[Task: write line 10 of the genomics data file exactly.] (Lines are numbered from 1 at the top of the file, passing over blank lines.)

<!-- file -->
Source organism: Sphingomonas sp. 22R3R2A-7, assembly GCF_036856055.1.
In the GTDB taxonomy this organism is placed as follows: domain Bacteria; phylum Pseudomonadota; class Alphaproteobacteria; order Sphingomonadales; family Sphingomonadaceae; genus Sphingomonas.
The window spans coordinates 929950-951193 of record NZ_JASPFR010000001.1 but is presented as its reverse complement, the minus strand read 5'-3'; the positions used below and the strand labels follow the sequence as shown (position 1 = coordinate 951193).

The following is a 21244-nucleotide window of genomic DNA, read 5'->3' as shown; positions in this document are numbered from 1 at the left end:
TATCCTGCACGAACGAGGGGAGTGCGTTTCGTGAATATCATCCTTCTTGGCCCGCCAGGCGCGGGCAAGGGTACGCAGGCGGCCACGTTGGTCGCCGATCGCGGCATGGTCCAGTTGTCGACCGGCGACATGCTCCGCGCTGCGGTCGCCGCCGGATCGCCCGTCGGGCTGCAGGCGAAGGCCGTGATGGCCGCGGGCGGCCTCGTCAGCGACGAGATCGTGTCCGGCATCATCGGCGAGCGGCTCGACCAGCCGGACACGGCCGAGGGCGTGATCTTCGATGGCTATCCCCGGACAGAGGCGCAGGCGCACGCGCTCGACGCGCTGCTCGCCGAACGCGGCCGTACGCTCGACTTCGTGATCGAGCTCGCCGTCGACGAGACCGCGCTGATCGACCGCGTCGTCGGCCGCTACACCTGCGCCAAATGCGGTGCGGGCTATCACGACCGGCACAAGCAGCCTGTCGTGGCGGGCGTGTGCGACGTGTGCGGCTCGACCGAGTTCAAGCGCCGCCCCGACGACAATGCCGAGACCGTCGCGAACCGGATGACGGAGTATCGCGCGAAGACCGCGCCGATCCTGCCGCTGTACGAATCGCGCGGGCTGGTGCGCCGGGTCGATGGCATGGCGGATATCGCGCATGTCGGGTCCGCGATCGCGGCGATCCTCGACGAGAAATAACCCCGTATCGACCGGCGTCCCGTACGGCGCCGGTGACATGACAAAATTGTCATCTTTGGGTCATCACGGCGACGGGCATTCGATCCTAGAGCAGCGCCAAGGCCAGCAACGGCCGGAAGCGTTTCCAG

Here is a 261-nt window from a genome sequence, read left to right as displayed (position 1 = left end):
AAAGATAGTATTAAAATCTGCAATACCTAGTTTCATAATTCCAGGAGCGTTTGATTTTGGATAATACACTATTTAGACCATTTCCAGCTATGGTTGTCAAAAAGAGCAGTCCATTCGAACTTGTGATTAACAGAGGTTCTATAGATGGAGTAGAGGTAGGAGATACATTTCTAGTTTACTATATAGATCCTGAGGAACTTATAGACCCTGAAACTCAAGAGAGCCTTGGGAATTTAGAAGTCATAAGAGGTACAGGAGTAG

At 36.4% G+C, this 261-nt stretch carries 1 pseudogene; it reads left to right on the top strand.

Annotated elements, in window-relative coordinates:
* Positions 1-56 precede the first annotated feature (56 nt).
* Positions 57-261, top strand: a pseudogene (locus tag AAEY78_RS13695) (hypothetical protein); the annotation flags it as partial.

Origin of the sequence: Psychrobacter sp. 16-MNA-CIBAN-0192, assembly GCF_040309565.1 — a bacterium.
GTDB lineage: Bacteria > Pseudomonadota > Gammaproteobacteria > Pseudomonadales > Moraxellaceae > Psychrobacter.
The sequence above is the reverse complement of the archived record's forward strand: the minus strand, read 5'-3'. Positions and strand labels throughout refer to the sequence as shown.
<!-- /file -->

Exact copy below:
* Positions 1-56 precede the first annotated feature (56 nt).